The involvement in the unit we did ended up including the following teachers:
- 6th grade ELA: Read the book with students as well as supporting articles. Discuss important vocabulary as well as how child labor affects children around the world. Work with students to create wallets and keychains, help sell wallets and keychains at Spanish Market, and run Breakout EDU game at the end of the unit.
- 6th grade Science: Reinforce measurement with the creation of the wallets and keychains. Assist with students making signs for marketing their products at the Spanish Market.
- 6th grade Social Studies: Explore current events around the topic of child labor.
- HS Spanish Club: Host the Spanish Market, provide table for 6th graders to be part of a High School event.
- HS Technology: Record video of events surrounding the theme and interviewing teachers about their experiences
- Technology & Media Integration Specialist (that is me!): Assist with the wallet and keychain design and creation, assist with sales at the Spanish Market, create and help implement the Breakout EDU game.
At the beginning of the unit, we pre-assessed students on how they preferred to learn. We wanted to pre-assess more than just the content, but also the life skills that our students need to be successful in beyond the content (collaboration, communication, critical thinking, creative innovation, and confidence). We know the self-assessment was not the most accurate way of gauging growth, but we wanted to start somewhere (as the 6Cs are new to us as well as students!), and we felt seeing what the students preferred for learning would give us some good insight that might help us develop theme activities.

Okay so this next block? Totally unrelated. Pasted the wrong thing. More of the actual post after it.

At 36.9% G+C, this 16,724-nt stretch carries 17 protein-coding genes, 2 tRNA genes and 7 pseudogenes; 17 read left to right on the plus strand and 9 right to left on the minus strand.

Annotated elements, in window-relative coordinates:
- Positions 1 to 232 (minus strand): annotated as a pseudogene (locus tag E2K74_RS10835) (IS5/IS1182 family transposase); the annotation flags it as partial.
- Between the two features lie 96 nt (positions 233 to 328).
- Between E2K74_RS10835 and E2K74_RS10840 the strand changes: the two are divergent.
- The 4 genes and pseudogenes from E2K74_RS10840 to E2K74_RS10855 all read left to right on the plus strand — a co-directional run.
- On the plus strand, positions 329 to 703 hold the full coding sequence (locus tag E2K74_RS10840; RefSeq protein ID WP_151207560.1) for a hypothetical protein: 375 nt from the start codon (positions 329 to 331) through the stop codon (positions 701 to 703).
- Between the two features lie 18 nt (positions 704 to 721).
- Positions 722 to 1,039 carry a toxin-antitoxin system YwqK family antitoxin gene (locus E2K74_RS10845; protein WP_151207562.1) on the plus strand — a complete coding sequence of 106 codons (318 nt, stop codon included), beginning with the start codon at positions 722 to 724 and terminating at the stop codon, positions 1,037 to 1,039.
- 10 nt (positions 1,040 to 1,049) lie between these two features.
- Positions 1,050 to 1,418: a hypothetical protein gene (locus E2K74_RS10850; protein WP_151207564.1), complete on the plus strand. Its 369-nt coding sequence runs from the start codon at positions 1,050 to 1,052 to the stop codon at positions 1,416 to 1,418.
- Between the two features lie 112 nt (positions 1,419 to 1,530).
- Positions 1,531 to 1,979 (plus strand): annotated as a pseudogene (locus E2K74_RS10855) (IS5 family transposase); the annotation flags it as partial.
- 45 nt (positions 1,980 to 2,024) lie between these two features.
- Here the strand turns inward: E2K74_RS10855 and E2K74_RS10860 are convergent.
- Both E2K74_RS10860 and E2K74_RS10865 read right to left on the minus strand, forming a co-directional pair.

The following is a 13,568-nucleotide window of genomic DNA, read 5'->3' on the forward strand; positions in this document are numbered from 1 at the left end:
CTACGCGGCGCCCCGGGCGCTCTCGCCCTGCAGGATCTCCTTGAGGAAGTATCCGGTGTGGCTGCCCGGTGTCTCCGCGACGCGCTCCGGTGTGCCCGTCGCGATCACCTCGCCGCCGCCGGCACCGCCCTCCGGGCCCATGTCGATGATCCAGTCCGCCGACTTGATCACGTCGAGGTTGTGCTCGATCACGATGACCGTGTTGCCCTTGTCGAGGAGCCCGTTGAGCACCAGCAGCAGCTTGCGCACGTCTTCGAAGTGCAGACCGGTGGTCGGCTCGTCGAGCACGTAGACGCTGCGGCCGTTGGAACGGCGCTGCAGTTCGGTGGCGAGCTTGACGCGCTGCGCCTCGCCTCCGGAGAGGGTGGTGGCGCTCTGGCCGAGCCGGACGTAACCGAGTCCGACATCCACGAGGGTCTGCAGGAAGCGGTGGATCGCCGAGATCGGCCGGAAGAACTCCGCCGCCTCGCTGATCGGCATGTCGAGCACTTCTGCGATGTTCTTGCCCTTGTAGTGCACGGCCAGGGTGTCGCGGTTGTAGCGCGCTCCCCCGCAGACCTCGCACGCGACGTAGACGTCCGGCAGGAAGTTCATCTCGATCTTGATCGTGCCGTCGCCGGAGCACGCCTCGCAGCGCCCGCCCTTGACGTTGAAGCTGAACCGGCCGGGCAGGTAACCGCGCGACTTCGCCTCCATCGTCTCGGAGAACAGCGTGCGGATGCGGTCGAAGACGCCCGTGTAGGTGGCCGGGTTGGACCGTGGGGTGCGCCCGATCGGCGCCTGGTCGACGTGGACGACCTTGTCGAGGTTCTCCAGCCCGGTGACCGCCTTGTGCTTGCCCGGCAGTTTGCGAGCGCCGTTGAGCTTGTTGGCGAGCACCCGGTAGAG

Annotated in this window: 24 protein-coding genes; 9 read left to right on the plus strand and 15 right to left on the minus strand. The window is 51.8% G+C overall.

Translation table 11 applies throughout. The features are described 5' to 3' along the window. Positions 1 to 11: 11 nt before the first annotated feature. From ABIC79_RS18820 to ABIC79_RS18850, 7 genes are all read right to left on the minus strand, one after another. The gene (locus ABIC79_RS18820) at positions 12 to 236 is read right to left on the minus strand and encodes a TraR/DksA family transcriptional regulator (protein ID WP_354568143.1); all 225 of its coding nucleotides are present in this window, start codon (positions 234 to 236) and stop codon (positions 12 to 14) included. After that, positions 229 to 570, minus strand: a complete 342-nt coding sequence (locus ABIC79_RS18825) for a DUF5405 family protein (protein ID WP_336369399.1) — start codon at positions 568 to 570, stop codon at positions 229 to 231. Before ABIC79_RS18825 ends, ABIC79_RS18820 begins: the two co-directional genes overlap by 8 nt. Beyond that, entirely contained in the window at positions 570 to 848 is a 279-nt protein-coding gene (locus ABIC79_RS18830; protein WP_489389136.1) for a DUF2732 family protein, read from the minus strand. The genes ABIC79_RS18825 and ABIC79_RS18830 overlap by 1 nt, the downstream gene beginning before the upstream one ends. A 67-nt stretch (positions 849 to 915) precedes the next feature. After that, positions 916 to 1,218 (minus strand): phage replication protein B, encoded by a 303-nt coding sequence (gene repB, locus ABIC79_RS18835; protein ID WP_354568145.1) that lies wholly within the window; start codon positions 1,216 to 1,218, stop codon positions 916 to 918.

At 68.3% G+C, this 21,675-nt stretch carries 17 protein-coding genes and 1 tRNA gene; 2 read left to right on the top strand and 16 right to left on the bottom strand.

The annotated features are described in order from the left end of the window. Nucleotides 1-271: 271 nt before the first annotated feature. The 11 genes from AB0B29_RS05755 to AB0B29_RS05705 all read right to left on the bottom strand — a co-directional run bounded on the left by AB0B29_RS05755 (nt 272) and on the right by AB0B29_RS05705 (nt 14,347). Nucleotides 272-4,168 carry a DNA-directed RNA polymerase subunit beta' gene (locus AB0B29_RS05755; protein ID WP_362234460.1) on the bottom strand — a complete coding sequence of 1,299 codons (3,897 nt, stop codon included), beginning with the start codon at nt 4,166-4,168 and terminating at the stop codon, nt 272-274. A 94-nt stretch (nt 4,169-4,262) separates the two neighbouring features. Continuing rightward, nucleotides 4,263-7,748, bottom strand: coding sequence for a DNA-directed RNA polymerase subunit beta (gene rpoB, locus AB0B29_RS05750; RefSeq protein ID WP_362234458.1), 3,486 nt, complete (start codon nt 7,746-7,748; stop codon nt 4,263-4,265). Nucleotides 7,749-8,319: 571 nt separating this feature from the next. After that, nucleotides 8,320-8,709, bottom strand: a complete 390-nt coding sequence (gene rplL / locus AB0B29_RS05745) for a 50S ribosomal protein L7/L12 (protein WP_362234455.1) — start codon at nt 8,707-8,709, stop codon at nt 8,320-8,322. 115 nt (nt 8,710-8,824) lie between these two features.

Sewing Wallets & Keychains
Some facts she shared that surprised the students:
- Rabid dogs and vultures were all over the dump site as people were working.
- Some children had an orange-ish tint to their dark hair as a result of the toxins they were exposed to while working (or from when their mothers were pregnant with them).
- Guatemala City is the largest dump in Guatemala.
- The smell is the area is very strong from the dump site.
- Despite the poverty, Guatemala is a beautiful country.
When the students came up to the Media Center for the Spanish Market, they beelined for their table and had to look and see if someone had purchased their creation. If they were still there, many purchased their own to give as gifts. When their wallet or keychain was not there, there was an initial look of disappointment, but that quickly faded to pride as they realized that someone had wanted to buy what they had personally made. One student even claimed she was "Gucci" after finding out her wallet sold (complete with a little celebratory dance).